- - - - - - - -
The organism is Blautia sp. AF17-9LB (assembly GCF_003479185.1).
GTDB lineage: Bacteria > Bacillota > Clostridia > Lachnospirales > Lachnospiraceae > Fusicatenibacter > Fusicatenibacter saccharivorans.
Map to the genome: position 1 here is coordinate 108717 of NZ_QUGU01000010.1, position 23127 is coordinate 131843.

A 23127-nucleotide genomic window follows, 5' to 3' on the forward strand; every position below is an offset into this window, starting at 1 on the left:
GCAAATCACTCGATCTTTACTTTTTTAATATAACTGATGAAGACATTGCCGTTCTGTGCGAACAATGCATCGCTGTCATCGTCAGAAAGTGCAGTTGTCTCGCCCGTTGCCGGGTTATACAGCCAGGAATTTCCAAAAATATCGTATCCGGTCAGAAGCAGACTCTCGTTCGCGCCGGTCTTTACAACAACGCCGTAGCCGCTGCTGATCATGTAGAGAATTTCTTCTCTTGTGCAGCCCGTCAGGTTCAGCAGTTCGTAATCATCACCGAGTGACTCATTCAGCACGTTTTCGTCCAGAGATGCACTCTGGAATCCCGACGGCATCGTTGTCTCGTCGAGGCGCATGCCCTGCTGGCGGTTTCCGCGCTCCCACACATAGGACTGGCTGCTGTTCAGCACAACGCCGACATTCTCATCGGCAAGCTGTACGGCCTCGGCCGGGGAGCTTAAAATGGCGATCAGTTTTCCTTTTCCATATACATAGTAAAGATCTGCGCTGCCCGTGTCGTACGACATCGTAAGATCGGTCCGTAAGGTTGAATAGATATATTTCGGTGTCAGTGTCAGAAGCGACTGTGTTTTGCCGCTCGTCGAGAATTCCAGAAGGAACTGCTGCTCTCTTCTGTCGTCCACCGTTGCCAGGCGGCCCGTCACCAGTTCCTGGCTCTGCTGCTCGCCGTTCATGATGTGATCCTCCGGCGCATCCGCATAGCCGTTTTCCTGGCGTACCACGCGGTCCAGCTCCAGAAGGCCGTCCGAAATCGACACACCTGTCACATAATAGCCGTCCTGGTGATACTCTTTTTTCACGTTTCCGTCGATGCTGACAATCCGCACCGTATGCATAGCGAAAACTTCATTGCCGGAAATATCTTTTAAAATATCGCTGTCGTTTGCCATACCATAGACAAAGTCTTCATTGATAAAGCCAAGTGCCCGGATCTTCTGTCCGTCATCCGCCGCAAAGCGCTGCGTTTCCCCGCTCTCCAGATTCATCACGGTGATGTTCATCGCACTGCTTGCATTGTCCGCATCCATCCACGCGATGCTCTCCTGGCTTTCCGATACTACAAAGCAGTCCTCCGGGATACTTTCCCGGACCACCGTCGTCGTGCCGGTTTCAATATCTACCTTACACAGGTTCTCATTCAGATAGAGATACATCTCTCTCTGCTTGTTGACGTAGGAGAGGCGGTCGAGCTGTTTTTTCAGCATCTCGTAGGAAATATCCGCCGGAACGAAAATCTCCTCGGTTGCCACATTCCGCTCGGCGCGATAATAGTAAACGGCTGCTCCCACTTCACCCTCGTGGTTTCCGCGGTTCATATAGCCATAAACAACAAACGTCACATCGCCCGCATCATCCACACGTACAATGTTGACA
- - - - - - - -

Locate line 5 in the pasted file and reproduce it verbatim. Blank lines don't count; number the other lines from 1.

GCAAATCACTCGATCTTTACTTTTTTAATATAACTGATGAAGACATTGCCGTTCTGTGCGAACAATGCATCGCTGTCATCGTCAGAAAGTGCAGTTGTCTCGCCCGTTGCCGGGTTATACAGCCAGGAATTTCCAAAAATATCGTATCCGGTCAGAAGCAGACTCTCGTTCGCGCCGGTCTTTACAACAACGCCGTAGCCGCTGCTGATCATGTAGAGAATTTCTTCTCTTGTGCAGCCCGTCAGGTTCAGCAGTTCGTAATCATCACCGAGTGACTCATTCAGCACGTTTTCGTCCAGAGATGCACTCTGGAATCCCGACGGCATCGTTGTCTCGTCGAGGCGCATGCCCTGCTGGCGGTTTCCGCGCTCCCACACATAGGACTGGCTGCTGTTCAGCACAACGCCGACATTCTCATCGGCAAGCTGTACGGCCTCGGCCGGGGAGCTTAAAATGGCGATCAGTTTTCCTTTTCCATATACATAGTAAAGATCTGCGCTGCCCGTGTCGTACGACATCGTAAGATCGGTCCGTAAGGTTGAATAGATATATTTCGGTGTCAGTGTCAGAAGCGACTGTGTTTTGCCGCTCGTCGAGAATTCCAGAAGGAACTGCTGCTCTCTTCTGTCGTCCACCGTTGCCAGGCGGCCCGTCACCAGTTCCTGGCTCTGCTGCTCGCCGTTCATGATGTGATCCTCCGGCGCATCCGCATAGCCGTTTTCCTGGCGTACCACGCGGTCCAGCTCCAGAAGGCCGTCCGAAATCGACACACCTGTCACATAATAGCCGTCCTGGTGATACTCTTTTTTCACGTTTCCGTCGATGCTGACAATCCGCACCGTATGCATAGCGAAAACTTCATTGCCGGAAATATCTTTTAAAATATCGCTGTCGTTTGCCATACCATAGACAAAGTCTTCATTGATAAAGCCAAGTGCCCGGATCTTCTGTCCGTCATCCGCCGCAAAGCGCTGCGTTTCCCCGCTCTCCAGATTCATCACGGTGATGTTCATCGCACTGCTTGCATTGTCCGCATCCATCCACGCGATGCTCTCCTGGCTTTCCGATACTACAAAGCAGTCCTCCGGGATACTTTCCCGGACCACCGTCGTCGTGCCGGTTTCAATATCTACCTTACACAGGTTCTCATTCAGATAGAGATACATCTCTCTCTGCTTGTTGACGTAGGAGAGGCGGTCGAGCTGTTTTTTCAGCATCTCGTAGGAAATATCCGCCGGAACGAAAATCTCCTCGGTTGCCACATTCCGCTCGGCGCGATAATAGTAAACGGCTGCTCCCACTTCACCCTCGTGGTTTCCGCGGTTCATATAGCCATAAACAACAAACGTCACATCGCCCGCATCATCCACACGTACAATGTTGACA